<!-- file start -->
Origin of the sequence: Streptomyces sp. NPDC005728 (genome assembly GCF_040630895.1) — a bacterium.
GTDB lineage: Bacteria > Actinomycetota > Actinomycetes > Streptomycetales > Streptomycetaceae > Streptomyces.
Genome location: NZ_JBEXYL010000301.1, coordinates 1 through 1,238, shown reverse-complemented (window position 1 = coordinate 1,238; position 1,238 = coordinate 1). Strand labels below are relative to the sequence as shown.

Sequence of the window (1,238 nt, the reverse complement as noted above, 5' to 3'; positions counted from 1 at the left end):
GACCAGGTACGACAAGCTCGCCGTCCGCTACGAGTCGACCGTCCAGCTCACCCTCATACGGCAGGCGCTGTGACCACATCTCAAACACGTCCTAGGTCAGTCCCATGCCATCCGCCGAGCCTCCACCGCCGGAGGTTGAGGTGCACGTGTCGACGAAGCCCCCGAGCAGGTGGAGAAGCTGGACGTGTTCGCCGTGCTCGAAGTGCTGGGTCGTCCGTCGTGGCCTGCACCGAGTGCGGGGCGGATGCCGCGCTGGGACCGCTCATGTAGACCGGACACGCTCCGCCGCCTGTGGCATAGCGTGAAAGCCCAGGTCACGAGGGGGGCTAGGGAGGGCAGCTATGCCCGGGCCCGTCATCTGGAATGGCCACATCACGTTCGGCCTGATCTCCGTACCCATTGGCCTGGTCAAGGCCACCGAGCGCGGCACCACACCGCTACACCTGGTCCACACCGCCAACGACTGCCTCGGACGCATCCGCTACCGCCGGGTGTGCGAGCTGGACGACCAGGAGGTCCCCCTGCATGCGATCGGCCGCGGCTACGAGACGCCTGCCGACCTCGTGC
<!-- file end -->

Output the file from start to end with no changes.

Origin of the sequence: Streptomyces sp. NPDC005728 (genome assembly GCF_040630895.1) — a bacterium.
GTDB lineage: Bacteria > Actinomycetota > Actinomycetes > Streptomycetales > Streptomycetaceae > Streptomyces.
Genome location: NZ_JBEXYL010000301.1, coordinates 1 through 1,238, shown reverse-complemented (window position 1 = coordinate 1,238; position 1,238 = coordinate 1). Strand labels below are relative to the sequence as shown.

Sequence of the window (1,238 nt, the reverse complement as noted above, 5' to 3'; positions counted from 1 at the left end):
GACCAGGTACGACAAGCTCGCCGTCCGCTACGAGTCGACCGTCCAGCTCACCCTCATACGGCAGGCGCTGTGACCACATCTCAAACACGTCCTAGGTCAGTCCCATGCCATCCGCCGAGCCTCCACCGCCGGAGGTTGAGGTGCACGTGTCGACGAAGCCCCCGAGCAGGTGGAGAAGCTGGACGTGTTCGCCGTGCTCGAAGTGCTGGGTCGTCCGTCGTGGCCTGCACCGAGTGCGGGGCGGATGCCGCGCTGGGACCGCTCATGTAGACCGGACACGCTCCGCCGCCTGTGGCATAGCGTGAAAGCCCAGGTCACGAGGGGGGCTAGGGAGGGCAGCTATGCCCGGGCCCGTCATCTGGAATGGCCACATCACGTTCGGCCTGATCTCCGTACCCATTGGCCTGGTCAAGGCCACCGAGCGCGGCACCACACCGCTACACCTGGTCCACACCGCCAACGACTGCCTCGGACGCATCCGCTACCGCCGGGTGTGCGAGCTGGACGACCAGGAGGTCCCCCTGCATGCGATCGGCCGCGGCTACGAGACGCCTGCCGACCTCGTGC